Journal Article

Household Migration Decisions as Survival Strategy: The Case of Burkina Faso

Adama Konseiga

in Journal of African Economies

Volume 16, issue 2, pages 198-233
Published in print March 2007 | ISSN: 0963-8024
Published online August 2006 | e-ISSN: 1464-3723 | DOI: https://dx.doi.org/10.1093/jae/ejl025
Household Migration Decisions as Survival Strategy: The Case of Burkina Faso

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  • International Trade
  • International Factor Movements and International Business
  • Wages, Compensation, and Labour Costs
  • Single Equation Models; Single Variables
  • Household Analysis

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This article examines the motivations behind the important migration from Burkina Faso to Cote d'Ivoire, the economic pole in the West African Economic and Monetary Union. This article uses a detailed household survey data set on migration, natural resource management, risk management and solidarity collected in 2000 and 2002 in northeastern Burkina Faso. In addition to the household survey, two other village and institutional level surveys were conducted. The methodology emphasises the linkage between economic theories and empirical evidence, using econometric tools that are robust both to the selection and standard error bias. It enables to study the specificities of the seasonal migration and estimate migration incomes. The structural model of migration decision revealed the importance of migration as a unique survival strategy in the study regions confronted with severe scarcity of natural resources. Results supported that even under the pessimistic scenario where the direct benefits of the regional integration programme would go exclusively to the polar economy, households in the Sahel may still benefit from an increased economic attractiveness of this destination. Therefore, the study recommended enforcing regional laws as regards to the free movement of labour.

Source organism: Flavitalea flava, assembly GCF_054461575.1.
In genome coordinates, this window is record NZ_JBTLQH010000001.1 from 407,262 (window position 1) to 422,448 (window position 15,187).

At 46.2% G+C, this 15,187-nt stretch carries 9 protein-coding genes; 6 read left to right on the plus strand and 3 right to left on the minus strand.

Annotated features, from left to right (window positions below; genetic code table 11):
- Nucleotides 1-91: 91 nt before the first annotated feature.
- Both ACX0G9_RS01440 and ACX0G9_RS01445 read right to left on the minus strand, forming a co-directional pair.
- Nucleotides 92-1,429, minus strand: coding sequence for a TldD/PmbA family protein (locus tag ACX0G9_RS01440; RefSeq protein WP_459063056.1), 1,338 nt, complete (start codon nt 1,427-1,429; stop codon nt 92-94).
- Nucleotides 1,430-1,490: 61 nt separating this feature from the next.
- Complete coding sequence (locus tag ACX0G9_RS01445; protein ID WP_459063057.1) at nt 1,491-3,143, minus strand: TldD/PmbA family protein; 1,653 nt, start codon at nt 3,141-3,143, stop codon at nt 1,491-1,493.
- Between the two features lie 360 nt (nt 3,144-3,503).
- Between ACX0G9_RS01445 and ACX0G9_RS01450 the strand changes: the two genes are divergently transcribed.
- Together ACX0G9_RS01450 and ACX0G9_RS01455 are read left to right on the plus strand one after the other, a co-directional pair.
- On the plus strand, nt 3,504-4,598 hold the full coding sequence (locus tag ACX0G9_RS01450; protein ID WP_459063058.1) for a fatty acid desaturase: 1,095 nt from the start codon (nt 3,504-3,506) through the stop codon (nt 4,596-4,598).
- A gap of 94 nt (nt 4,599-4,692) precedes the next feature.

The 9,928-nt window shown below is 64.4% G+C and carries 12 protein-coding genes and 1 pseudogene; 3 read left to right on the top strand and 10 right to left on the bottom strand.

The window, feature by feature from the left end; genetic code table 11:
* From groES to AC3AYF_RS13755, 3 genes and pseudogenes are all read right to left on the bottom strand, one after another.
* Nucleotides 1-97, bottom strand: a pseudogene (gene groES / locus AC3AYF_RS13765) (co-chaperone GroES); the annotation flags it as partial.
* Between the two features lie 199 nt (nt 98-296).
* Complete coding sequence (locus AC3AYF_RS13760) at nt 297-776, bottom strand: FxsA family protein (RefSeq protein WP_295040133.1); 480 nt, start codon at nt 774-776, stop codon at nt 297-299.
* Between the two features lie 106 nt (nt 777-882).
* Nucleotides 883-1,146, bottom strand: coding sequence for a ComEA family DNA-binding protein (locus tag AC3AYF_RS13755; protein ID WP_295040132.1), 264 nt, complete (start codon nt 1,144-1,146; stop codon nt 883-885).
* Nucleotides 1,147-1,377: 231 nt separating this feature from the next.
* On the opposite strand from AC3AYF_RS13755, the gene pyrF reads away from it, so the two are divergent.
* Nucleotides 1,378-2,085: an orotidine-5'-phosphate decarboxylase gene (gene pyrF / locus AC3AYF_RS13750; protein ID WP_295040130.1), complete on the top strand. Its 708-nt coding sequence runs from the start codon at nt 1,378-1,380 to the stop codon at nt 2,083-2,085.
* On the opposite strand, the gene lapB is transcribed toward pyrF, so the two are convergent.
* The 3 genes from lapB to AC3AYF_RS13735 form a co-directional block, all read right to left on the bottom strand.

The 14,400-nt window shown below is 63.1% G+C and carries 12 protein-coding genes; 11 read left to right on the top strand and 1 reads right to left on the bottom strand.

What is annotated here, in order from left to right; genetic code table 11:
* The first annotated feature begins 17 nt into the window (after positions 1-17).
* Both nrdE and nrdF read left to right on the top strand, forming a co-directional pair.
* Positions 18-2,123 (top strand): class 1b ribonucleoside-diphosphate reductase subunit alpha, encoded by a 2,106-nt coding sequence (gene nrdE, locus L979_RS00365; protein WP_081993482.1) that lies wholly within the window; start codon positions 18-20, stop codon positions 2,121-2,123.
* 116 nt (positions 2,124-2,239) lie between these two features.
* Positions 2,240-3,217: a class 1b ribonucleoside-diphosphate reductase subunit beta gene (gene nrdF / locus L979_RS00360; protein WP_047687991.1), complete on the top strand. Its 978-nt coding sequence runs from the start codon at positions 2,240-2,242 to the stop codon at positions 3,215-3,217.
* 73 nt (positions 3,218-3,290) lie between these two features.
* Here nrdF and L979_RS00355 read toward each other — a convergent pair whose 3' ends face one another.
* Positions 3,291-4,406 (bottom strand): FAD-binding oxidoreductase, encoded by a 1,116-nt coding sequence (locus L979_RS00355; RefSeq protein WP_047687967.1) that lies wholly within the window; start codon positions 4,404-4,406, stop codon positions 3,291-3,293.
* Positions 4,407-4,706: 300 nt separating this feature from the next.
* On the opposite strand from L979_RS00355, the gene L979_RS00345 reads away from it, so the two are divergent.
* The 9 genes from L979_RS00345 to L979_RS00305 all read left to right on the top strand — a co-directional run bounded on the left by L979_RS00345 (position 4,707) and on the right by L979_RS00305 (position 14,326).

Keywords: C25; F15; F22; R23; J31

Journal Article.  10022 words.  Illustrated.

Subjects: International Trade ; International Factor Movements and International Business ; Wages, Compensation, and Labour Costs ; Single Equation Models; Single Variables ; Household Analysis

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